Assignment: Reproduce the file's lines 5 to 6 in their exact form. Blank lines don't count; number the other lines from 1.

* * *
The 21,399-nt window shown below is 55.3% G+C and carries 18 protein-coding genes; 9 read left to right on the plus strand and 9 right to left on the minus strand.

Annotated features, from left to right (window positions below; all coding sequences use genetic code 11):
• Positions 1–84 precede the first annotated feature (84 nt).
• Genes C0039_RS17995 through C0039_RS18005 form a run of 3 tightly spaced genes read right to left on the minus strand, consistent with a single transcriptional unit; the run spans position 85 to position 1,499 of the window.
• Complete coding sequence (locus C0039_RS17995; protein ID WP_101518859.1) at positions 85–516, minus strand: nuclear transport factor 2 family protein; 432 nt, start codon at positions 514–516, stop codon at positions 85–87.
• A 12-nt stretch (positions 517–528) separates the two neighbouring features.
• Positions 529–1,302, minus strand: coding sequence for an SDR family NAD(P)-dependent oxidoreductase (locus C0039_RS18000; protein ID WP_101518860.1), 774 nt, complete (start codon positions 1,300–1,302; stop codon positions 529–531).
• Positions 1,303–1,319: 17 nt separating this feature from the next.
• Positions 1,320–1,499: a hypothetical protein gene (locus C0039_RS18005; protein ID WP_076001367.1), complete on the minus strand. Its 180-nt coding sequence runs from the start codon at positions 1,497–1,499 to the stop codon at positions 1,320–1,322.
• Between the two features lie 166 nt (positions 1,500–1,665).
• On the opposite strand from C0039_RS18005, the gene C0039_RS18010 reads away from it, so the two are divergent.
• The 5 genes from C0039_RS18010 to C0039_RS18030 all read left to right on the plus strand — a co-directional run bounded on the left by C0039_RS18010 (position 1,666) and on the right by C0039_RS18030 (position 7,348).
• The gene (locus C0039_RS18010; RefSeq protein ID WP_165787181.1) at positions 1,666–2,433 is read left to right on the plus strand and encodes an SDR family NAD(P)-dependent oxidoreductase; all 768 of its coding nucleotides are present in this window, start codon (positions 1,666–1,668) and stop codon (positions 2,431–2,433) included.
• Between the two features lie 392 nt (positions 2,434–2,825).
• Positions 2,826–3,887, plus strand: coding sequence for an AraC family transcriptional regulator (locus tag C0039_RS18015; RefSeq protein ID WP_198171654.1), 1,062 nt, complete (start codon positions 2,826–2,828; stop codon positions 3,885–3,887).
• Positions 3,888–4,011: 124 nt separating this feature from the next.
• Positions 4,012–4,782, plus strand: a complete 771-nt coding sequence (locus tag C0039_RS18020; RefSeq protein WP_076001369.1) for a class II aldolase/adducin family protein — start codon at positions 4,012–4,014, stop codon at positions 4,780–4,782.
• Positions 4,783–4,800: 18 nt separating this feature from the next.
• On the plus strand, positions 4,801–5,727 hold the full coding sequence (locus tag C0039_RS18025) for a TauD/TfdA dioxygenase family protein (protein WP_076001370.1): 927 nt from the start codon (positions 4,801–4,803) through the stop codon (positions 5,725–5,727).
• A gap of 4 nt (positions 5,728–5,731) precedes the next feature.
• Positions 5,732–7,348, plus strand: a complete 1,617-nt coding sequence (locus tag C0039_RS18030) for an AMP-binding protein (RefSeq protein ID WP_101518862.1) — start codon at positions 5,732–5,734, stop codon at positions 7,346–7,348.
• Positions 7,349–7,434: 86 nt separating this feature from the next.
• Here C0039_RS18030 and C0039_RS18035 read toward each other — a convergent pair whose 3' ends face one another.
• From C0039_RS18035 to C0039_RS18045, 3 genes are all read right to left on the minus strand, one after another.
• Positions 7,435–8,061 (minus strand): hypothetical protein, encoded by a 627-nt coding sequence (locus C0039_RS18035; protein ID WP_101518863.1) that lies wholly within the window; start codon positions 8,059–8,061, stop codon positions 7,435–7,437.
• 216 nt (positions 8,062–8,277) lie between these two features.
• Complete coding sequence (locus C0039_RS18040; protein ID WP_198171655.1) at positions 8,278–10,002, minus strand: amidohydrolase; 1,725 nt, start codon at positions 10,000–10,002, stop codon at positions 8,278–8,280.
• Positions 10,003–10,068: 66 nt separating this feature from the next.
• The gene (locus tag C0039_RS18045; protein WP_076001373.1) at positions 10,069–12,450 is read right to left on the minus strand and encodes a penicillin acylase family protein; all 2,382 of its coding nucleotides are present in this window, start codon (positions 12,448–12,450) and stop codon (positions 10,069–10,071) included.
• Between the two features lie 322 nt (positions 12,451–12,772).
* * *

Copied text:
• Complete coding sequence (locus C0039_RS17995; protein ID WP_101518859.1) at positions 85–516, minus strand: nuclear transport factor 2 family protein; 432 nt, start codon at positions 514–516, stop codon at positions 85–87.
• A 12-nt stretch (positions 517–528) separates the two neighbouring features.